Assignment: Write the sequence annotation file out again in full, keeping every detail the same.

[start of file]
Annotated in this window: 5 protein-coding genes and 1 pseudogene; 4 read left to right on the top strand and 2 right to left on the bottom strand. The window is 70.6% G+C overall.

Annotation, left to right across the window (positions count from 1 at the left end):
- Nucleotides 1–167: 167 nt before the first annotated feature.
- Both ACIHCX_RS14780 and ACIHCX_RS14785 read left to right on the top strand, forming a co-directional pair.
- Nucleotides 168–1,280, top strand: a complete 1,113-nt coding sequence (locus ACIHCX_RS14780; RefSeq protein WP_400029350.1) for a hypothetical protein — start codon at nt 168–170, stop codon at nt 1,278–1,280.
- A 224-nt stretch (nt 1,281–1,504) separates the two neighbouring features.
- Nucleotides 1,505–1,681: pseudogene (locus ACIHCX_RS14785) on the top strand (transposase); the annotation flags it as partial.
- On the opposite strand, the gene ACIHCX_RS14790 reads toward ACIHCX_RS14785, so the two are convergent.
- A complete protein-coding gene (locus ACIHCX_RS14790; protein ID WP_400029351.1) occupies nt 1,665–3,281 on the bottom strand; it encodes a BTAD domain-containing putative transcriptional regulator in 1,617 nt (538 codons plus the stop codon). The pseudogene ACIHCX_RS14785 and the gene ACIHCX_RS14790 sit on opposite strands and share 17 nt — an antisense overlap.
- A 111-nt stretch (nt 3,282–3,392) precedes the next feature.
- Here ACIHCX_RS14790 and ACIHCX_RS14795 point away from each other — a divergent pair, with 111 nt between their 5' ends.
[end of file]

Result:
Annotated in this window: 5 protein-coding genes and 1 pseudogene; 4 read left to right on the top strand and 2 right to left on the bottom strand. The window is 70.6% G+C overall.

Annotation, left to right across the window (positions count from 1 at the left end):
- Nucleotides 1–167: 167 nt before the first annotated feature.
- Both ACIHCX_RS14780 and ACIHCX_RS14785 read left to right on the top strand, forming a co-directional pair.
- Nucleotides 168–1,280, top strand: a complete 1,113-nt coding sequence (locus ACIHCX_RS14780; RefSeq protein WP_400029350.1) for a hypothetical protein — start codon at nt 168–170, stop codon at nt 1,278–1,280.
- A 224-nt stretch (nt 1,281–1,504) separates the two neighbouring features.
- Nucleotides 1,505–1,681: pseudogene (locus ACIHCX_RS14785) on the top strand (transposase); the annotation flags it as partial.
- On the opposite strand, the gene ACIHCX_RS14790 reads toward ACIHCX_RS14785, so the two are convergent.
- A complete protein-coding gene (locus ACIHCX_RS14790; protein ID WP_400029351.1) occupies nt 1,665–3,281 on the bottom strand; it encodes a BTAD domain-containing putative transcriptional regulator in 1,617 nt (538 codons plus the stop codon). The pseudogene ACIHCX_RS14785 and the gene ACIHCX_RS14790 sit on opposite strands and share 17 nt — an antisense overlap.
- A 111-nt stretch (nt 3,282–3,392) precedes the next feature.
- Here ACIHCX_RS14790 and ACIHCX_RS14795 point away from each other — a divergent pair, with 111 nt between their 5' ends.